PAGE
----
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National hep C screening needed to reduce deaths from liver disease
  • By Marian Chu
  • Published 2018.06.20 17:49
  • Updated 2018.06.20 17:49
  • comments 0

A researcher from Severance Hospital recently published study results, which called for a mandatory, national hepatitis C antibody test to cut down the deaths related to liver disease.

Professor Kim Do-young

Professor Kim Do-young from the hospital’s Department of Gastroenterology presented the results at The Liver Week 2018 in Seoul Wednesday.

Kim said if the government fails to include hepatitis C antibody test into the national health checkup, it will lead to a large number of accumulated deaths by 2030.

Because hepatitis C does not have a preventive vaccine, early diagnosis and comprehensive maintenance are essential. An HCB antibody test is cheap and allows for diagnosis. The condition is treatable if the patient takes medication for eight to 12 weeks before it progresses to become a severe disease, Kim noted.

For these reasons, the World Health Organization has set to eradicate hepatitis C by 2030, he added.

Although there are around 300,000 patients with hepatitis C in Korea, only 15 to 23 percent of them, or 45,000 to 70,000 patients, are getting treatment, mainly because it does not show symptoms and is difficult to diagnose.

The number of deaths is expected to rise due to the lack of a mandatory hep C antibody test, according to the study.

Failure to include the test in national checkup will result in, by 2030, 18,829 non-affective cirrhosis-related deaths, 24,084 hepatocellular carcinoma-related deaths, 18,640 liver disease-related deaths, and 798 patients who need liver transplantation.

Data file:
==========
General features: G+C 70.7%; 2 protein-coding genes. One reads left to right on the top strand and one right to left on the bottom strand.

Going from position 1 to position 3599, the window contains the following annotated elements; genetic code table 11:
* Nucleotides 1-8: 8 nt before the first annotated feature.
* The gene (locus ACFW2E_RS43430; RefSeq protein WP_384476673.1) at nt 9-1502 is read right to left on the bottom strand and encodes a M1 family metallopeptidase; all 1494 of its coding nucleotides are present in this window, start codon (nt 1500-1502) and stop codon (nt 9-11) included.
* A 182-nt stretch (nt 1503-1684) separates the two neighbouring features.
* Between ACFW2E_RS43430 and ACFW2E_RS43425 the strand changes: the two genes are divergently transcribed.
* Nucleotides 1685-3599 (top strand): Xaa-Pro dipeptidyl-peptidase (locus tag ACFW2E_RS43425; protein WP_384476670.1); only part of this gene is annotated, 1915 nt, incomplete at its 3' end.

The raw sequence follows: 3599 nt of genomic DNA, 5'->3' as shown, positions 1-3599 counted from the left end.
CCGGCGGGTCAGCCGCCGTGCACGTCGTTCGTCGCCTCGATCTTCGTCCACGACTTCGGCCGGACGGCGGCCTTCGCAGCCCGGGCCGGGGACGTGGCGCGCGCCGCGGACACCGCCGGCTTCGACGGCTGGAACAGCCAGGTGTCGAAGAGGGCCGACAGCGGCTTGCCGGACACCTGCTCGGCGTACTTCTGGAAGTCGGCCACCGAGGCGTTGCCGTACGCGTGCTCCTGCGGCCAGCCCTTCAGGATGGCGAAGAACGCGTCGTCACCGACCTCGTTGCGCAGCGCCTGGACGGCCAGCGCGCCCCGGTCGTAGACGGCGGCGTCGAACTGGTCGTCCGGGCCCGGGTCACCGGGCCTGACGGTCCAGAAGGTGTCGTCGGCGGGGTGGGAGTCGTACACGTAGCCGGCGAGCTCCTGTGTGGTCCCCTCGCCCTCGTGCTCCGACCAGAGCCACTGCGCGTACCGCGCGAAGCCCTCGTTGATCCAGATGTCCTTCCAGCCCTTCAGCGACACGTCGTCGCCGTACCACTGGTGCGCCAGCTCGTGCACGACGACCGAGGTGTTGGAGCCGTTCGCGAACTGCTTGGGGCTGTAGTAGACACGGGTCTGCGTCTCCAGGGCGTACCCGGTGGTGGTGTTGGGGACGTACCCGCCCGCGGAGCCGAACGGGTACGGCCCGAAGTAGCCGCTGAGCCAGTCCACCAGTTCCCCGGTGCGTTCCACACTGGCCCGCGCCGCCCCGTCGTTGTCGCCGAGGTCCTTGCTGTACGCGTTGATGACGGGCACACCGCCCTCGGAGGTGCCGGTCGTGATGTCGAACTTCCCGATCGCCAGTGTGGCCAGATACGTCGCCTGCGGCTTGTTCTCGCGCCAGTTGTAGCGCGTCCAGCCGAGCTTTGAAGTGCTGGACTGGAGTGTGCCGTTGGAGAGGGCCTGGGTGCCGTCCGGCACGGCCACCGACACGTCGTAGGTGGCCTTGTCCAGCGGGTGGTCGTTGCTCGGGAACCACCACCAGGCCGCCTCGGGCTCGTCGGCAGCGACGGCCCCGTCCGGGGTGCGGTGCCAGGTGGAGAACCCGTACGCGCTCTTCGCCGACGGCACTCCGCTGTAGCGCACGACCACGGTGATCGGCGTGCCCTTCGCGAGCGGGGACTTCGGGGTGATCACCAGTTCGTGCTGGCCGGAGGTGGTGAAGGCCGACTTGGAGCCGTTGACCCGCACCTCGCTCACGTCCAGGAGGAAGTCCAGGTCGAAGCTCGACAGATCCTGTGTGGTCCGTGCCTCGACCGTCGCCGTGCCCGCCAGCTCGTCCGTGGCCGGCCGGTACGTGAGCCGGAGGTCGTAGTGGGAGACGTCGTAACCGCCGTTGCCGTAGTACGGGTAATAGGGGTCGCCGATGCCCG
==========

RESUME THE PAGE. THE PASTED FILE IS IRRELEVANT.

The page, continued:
These accumulated numbers will sharply go down if the government includes a hepatitis C test in the national health checkup, the study said.

In particular, making hepatitis C screenings mandatory by 2018 would reduce the number of deaths from non-affective cirrhosis to 3,950, slashing mortality rate by nearly 80 percent, it said.

Deaths from hepatocellular carcinoma would also drop to 5,750 people, while liver disease-related deaths would fall to 4,679. The number of patients needing liver transplantation would also go down to 275, it added.

If the nation puts off its inclusion by one year to 2019, it will increase the number of deaths by 30 percent or 6,082. Implementing it in 2020 would result in 7,437 deaths, with accumulated deaths increasing each time the likely implementation date is delayed, the study found.

“This study confirms quickly implementing a national hepatitis C examination in Korea would not only increase the possibility of effectively lowering the disease burden on individuals and the society as a whole but also contribute to the eradication of hepatitis C according to WHO standards,” Professor Kim said.


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